Sprawled out on the rumpled bed sheets, Trowa grinned that sly little smile of his up at me. Somehow he made it look both unabashed and bashful. "I learned from the best."

Grumbling, I pushed myself off of the mattress and located my pile of discarded clothes in the dark. By the faint light of the slumbering colony outside, I could see Trowa doing likewise on the opposite side of the bed. Even in this low light, his pale jeans stood out like freakin' neon signs, but I didn't suggest that he see what kind of clothes we had hanging in our closet that might fit him. For all we knew, those "thoughtfully" provided items might be tagged. It was easy enough to plant a tracking chip in a button.

Luckily, my clothes were considerably darker than his. There wasn't anything I could do about the shiny, metal zippers on my jacket, but it'd still be smarter for me to lead while Trowa took advantage of my shadow and brought up the rear.

Buttons done up, zippers zipped, and bootlaces tied, we were as ready as we were ever gonna be. It was now or never. Come tomorrow, I'd have to get more insistent about seeing Howard. I'd been complacent today because our mysterious host (or hosts) hadn't done anything flagrantly hostile. When they denied me access to one of my known allies – and I was sure they would; it seemed to me there was a lot Howard could tell me about this place and these people that they probably wouldn't want me to know – that'd be the sort of thing I just couldn't afford to let go. I'd have to get serious. And then they'd have no choice but to toss my ass in a windowless cell with all the comforts of monastic seclusion.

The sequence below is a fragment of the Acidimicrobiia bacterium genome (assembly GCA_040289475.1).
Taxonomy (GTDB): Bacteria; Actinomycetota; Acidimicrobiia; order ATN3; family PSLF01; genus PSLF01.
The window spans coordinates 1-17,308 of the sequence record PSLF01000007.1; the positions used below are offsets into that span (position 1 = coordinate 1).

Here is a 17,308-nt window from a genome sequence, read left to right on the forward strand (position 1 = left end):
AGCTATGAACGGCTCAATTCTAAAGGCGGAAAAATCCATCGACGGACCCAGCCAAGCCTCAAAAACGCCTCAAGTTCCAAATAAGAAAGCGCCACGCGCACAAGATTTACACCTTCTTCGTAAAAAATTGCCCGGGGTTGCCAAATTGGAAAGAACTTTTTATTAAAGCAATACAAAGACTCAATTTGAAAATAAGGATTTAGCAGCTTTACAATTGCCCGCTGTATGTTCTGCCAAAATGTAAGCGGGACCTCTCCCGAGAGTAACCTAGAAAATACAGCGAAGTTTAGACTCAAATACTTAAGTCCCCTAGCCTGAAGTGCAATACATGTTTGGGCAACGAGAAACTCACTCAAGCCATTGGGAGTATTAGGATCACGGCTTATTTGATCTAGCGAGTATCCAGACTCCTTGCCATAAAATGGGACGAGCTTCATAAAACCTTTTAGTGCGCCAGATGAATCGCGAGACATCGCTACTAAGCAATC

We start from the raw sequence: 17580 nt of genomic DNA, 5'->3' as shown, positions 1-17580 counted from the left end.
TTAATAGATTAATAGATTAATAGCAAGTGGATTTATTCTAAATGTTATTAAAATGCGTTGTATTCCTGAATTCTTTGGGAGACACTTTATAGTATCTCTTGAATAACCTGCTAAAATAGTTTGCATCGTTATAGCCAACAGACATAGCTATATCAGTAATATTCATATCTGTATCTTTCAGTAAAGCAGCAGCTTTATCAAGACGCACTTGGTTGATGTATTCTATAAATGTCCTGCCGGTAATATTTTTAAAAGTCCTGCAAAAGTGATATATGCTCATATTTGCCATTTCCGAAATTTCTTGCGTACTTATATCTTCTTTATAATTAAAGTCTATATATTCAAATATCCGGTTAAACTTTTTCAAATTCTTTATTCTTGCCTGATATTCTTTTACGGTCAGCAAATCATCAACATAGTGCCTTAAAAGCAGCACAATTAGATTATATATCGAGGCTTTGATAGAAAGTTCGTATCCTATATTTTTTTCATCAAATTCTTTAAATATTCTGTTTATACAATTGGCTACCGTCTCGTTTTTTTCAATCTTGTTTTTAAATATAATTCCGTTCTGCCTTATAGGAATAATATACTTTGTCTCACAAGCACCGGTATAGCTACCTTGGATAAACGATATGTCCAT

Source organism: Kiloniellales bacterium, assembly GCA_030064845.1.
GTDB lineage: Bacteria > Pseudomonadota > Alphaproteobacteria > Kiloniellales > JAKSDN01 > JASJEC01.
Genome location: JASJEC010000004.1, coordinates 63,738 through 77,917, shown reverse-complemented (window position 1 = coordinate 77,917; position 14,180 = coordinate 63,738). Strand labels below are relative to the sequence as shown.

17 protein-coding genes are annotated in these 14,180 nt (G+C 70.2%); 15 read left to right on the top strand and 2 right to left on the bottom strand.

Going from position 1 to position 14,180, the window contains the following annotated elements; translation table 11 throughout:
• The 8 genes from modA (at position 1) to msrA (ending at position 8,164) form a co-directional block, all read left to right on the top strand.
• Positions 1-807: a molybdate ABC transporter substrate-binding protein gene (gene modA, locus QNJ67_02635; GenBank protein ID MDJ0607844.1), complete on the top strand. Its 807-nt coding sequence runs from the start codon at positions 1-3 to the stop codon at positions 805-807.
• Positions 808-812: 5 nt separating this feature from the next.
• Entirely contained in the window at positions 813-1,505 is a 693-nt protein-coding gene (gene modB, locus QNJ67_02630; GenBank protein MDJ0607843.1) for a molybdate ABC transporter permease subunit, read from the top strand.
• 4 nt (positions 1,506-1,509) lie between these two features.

Speaking of which...

I stepped around the end of the bed and reached for Trowa. He grunted softly as I tugged him close for a long, thorough kiss. God, in the days to come, if the absolute-worst case scenario became reality, I wanted to have the imprint of his taste, his scent, his heat to draw upon, to give me strength should Shinigami falter, to remind me why I was fighting just in case the concept of peace proved to be too abstract or impossible to believe in. Trowa would be my new faith if that happened, and I embraced him fully.